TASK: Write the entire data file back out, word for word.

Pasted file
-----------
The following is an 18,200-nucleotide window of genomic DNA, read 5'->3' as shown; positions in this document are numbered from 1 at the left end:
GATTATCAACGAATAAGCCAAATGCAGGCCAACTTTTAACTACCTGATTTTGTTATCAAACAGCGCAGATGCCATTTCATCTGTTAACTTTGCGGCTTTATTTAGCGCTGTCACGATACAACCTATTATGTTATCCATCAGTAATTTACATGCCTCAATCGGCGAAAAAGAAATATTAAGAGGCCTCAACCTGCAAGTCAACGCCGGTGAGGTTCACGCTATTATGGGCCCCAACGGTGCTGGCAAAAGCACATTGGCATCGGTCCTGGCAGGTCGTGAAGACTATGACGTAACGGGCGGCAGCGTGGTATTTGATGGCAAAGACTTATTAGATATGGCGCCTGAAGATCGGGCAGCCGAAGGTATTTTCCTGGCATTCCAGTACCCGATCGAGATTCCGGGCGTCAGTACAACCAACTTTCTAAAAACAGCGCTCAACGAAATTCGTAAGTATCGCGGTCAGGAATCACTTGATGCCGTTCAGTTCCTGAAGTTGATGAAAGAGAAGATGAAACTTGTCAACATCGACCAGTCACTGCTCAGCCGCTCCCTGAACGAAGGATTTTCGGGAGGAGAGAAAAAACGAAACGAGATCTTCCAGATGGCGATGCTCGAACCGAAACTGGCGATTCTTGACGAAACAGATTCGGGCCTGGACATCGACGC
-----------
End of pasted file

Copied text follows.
The following is an 18,200-nucleotide window of genomic DNA, read 5'->3' as shown; positions in this document are numbered from 1 at the left end:
GATTATCAACGAATAAGCCAAATGCAGGCCAACTTTTAACTACCTGATTTTGTTATCAAACAGCGCAGATGCCATTTCATCTGTTAACTTTGCGGCTTTATTTAGCGCTGTCACGATACAACCTATTATGTTATCCATCAGTAATTTACATGCCTCAATCGGCGAAAAAGAAATATTAAGAGGCCTCAACCTGCAAGTCAACGCCGGTGAGGTTCACGCTATTATGGGCCCCAACGGTGCTGGCAAAAGCACATTGGCATCGGTCCTGGCAGGTCGTGAAGACTATGACGTAACGGGCGGCAGCGTGGTATTTGATGGCAAAGACTTATTAGATATGGCGCCTGAAGATCGGGCAGCCGAAGGTATTTTCCTGGCATTCCAGTACCCGATCGAGATTCCGGGCGTCAGTACAACCAACTTTCTAAAAACAGCGCTCAACGAAATTCGTAAGTATCGCGGTCAGGAATCACTTGATGCCGTTCAGTTCCTGAAGTTGATGAAAGAGAAGATGAAACTTGTCAACATCGACCAGTCACTGCTCAGCCGCTCCCTGAACGAAGGATTTTCGGGAGGAGAGAAAAAACGAAACGAGATCTTCCAGATGGCGATGCTCGAACCGAAACTGGCGATTCTTGACGAAACAGATTCGGGCCTGGACATCGACGC